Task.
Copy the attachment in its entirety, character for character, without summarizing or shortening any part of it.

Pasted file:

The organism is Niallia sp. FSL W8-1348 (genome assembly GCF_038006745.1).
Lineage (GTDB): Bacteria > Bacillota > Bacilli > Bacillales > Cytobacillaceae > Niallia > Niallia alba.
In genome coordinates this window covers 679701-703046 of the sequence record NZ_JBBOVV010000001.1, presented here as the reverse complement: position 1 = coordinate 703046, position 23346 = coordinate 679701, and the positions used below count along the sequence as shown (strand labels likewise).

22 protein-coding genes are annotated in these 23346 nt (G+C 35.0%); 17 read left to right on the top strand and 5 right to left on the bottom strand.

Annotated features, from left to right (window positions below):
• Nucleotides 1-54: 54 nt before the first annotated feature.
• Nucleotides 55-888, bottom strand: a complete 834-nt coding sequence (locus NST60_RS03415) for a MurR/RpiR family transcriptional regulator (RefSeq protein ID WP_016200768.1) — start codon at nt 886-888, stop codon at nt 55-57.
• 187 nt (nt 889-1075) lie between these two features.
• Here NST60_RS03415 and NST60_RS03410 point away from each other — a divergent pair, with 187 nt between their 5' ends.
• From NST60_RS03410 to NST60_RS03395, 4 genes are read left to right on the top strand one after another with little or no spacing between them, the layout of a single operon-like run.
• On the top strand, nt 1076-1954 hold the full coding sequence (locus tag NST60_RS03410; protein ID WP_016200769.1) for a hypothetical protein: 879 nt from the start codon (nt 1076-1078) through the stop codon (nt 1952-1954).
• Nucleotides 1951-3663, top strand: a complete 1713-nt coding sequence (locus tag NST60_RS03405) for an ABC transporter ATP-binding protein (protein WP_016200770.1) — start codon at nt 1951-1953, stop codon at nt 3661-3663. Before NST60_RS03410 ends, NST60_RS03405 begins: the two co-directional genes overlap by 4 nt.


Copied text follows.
The organism is Niallia sp. FSL W8-1348 (genome assembly GCF_038006745.1).
Lineage (GTDB): Bacteria > Bacillota > Bacilli > Bacillales > Cytobacillaceae > Niallia > Niallia alba.
In genome coordinates this window covers 679701-703046 of the sequence record NZ_JBBOVV010000001.1, presented here as the reverse complement: position 1 = coordinate 703046, position 23346 = coordinate 679701, and the positions used below count along the sequence as shown (strand labels likewise).

22 protein-coding genes are annotated in these 23346 nt (G+C 35.0%); 17 read left to right on the top strand and 5 right to left on the bottom strand.

Annotated features, from left to right (window positions below):
• Nucleotides 1-54: 54 nt before the first annotated feature.
• Nucleotides 55-888, bottom strand: a complete 834-nt coding sequence (locus NST60_RS03415) for a MurR/RpiR family transcriptional regulator (RefSeq protein ID WP_016200768.1) — start codon at nt 886-888, stop codon at nt 55-57.
• 187 nt (nt 889-1075) lie between these two features.
• Here NST60_RS03415 and NST60_RS03410 point away from each other — a divergent pair, with 187 nt between their 5' ends.
• From NST60_RS03410 to NST60_RS03395, 4 genes are read left to right on the top strand one after another with little or no spacing between them, the layout of a single operon-like run.
• On the top strand, nt 1076-1954 hold the full coding sequence (locus tag NST60_RS03410; protein ID WP_016200769.1) for a hypothetical protein: 879 nt from the start codon (nt 1076-1078) through the stop codon (nt 1952-1954).
• Nucleotides 1951-3663, top strand: a complete 1713-nt coding sequence (locus tag NST60_RS03405) for an ABC transporter ATP-binding protein (protein WP_016200770.1) — start codon at nt 1951-1953, stop codon at nt 3661-3663. Before NST60_RS03410 ends, NST60_RS03405 begins: the two co-directional genes overlap by 4 nt.